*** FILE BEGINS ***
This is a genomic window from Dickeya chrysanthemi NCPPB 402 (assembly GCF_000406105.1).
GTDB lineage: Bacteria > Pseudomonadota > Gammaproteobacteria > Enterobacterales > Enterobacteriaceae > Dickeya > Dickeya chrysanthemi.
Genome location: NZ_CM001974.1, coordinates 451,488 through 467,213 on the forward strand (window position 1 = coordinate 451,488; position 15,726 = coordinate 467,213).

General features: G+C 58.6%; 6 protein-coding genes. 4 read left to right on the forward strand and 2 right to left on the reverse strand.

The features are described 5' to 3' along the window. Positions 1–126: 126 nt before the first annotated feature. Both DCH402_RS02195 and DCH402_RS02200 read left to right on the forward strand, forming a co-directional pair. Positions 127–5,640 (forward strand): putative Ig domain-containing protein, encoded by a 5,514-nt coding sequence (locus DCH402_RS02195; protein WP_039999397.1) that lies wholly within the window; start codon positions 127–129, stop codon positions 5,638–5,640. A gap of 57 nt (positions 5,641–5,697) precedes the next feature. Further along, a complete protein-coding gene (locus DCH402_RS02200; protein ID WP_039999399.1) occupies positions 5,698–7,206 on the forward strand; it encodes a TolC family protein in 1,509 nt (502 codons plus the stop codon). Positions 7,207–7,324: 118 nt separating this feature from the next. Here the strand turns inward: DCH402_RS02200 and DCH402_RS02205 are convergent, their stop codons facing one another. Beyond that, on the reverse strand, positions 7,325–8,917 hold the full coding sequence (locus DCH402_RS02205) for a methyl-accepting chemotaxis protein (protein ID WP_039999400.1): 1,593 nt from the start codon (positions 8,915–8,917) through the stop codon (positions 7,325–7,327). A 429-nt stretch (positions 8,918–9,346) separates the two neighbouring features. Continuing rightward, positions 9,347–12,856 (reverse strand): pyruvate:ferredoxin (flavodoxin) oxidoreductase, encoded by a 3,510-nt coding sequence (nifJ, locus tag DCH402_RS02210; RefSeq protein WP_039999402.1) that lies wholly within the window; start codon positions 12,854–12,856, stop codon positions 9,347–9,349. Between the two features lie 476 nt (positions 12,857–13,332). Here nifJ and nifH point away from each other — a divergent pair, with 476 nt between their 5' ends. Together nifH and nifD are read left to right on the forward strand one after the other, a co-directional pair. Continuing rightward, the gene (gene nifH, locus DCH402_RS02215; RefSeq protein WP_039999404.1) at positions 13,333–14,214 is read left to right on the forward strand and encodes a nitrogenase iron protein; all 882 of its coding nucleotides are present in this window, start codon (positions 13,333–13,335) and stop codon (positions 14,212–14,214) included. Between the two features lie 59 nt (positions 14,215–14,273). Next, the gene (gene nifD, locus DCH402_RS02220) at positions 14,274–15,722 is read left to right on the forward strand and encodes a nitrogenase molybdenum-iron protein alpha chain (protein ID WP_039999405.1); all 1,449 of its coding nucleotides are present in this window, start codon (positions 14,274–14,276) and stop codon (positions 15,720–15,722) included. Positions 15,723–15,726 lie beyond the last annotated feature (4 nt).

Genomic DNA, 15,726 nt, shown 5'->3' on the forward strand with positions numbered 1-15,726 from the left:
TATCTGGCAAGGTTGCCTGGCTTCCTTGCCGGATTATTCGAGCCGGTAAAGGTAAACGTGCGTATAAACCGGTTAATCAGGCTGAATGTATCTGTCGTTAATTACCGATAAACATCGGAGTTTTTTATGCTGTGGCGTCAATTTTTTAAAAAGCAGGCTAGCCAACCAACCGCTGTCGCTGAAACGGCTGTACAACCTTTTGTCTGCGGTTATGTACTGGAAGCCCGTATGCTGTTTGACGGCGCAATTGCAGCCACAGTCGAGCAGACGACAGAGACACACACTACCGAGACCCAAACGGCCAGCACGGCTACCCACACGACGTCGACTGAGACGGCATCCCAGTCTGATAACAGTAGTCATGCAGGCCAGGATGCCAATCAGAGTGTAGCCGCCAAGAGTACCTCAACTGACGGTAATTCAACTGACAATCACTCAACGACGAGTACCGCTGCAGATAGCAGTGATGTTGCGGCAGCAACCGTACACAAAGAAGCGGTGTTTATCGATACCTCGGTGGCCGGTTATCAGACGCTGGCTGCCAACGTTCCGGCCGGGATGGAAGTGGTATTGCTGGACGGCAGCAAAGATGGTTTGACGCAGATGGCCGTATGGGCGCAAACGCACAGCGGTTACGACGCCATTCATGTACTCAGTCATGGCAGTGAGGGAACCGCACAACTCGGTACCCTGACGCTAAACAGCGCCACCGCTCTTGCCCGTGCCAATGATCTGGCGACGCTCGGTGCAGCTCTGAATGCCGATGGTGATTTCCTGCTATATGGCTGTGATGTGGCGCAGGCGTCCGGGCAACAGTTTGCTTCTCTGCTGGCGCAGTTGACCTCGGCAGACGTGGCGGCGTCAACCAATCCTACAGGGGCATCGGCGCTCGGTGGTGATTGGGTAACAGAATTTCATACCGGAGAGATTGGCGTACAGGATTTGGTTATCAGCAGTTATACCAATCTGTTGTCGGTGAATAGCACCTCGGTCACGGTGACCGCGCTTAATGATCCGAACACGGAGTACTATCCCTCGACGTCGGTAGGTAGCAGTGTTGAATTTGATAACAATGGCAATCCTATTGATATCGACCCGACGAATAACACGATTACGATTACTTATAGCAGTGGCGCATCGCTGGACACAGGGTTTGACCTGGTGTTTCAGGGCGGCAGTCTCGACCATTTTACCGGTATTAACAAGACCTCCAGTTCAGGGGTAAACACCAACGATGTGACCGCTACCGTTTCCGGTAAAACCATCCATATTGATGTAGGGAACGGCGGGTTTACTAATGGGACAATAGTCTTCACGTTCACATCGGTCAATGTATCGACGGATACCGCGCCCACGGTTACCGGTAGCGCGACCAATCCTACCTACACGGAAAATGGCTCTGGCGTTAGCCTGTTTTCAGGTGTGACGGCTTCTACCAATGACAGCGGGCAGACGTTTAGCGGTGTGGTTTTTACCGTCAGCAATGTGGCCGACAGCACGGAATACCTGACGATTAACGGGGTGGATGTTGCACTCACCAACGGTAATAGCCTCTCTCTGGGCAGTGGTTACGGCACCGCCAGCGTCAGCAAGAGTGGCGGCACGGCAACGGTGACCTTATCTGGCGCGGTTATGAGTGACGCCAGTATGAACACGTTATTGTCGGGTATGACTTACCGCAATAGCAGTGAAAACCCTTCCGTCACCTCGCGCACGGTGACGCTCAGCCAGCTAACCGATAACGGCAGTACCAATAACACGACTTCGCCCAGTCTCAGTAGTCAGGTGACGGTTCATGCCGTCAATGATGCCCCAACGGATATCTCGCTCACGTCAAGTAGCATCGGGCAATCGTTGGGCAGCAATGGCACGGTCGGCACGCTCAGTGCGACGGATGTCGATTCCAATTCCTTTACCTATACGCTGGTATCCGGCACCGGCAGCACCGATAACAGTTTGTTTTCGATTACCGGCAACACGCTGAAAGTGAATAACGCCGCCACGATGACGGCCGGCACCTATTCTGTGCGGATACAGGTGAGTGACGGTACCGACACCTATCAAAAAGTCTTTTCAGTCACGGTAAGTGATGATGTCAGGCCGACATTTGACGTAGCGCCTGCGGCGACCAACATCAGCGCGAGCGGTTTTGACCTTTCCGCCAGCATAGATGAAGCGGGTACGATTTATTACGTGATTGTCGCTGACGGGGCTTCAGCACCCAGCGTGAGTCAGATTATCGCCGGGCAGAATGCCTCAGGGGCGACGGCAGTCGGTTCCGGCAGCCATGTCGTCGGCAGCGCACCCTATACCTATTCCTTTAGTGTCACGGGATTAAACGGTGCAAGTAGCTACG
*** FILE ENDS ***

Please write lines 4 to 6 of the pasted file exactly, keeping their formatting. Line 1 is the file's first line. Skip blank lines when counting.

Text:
General features: G+C 58.6%; 6 protein-coding genes. 4 read left to right on the forward strand and 2 right to left on the reverse strand.

The features are described 5' to 3' along the window. Positions 1–126: 126 nt before the first annotated feature. Both DCH402_RS02195 and DCH402_RS02200 read left to right on the forward strand, forming a co-directional pair. Positions 127–5,640 (forward strand): putative Ig domain-containing protein, encoded by a 5,514-nt coding sequence (locus DCH402_RS02195; protein WP_039999397.1) that lies wholly within the window; start codon positions 127–129, stop codon positions 5,638–5,640. A gap of 57 nt (positions 5,641–5,697) precedes the next feature. Further along, a complete protein-coding gene (locus DCH402_RS02200; protein ID WP_039999399.1) occupies positions 5,698–7,206 on the forward strand; it encodes a TolC family protein in 1,509 nt (502 codons plus the stop codon). Positions 7,207–7,324: 118 nt separating this feature from the next. Here the strand turns inward: DCH402_RS02200 and DCH402_RS02205 are convergent, their stop codons facing one another. Beyond that, on the reverse strand, positions 7,325–8,917 hold the full coding sequence (locus DCH402_RS02205) for a methyl-accepting chemotaxis protein (protein ID WP_039999400.1): 1,593 nt from the start codon (positions 8,915–8,917) through the stop codon (positions 7,325–7,327). A 429-nt stretch (positions 8,918–9,346) separates the two neighbouring features. Continuing rightward, positions 9,347–12,856 (reverse strand): pyruvate:ferredoxin (flavodoxin) oxidoreductase, encoded by a 3,510-nt coding sequence (nifJ, locus tag DCH402_RS02210; RefSeq protein WP_039999402.1) that lies wholly within the window; start codon positions 12,854–12,856, stop codon positions 9,347–9,349. Between the two features lie 476 nt (positions 12,857–13,332). Here nifJ and nifH point away from each other — a divergent pair, with 476 nt between their 5' ends. Together nifH and nifD are read left to right on the forward strand one after the other, a co-directional pair. Continuing rightward, the gene (gene nifH, locus DCH402_RS02215; RefSeq protein WP_039999404.1) at positions 13,333–14,214 is read left to right on the forward strand and encodes a nitrogenase iron protein; all 882 of its coding nucleotides are present in this window, start codon (positions 13,333–13,335) and stop codon (positions 14,212–14,214) included. Between the two features lie 59 nt (positions 14,215–14,273). Next, the gene (gene nifD, locus DCH402_RS02220) at positions 14,274–15,722 is read left to right on the forward strand and encodes a nitrogenase molybdenum-iron protein alpha chain (protein ID WP_039999405.1); all 1,449 of its coding nucleotides are present in this window, start codon (positions 14,274–14,276) and stop codon (positions 15,720–15,722) included. Positions 15,723–15,726 lie beyond the last annotated feature (4 nt).

Genomic DNA, 15,726 nt, shown 5'->3' on the forward strand with positions numbered 1-15,726 from the left: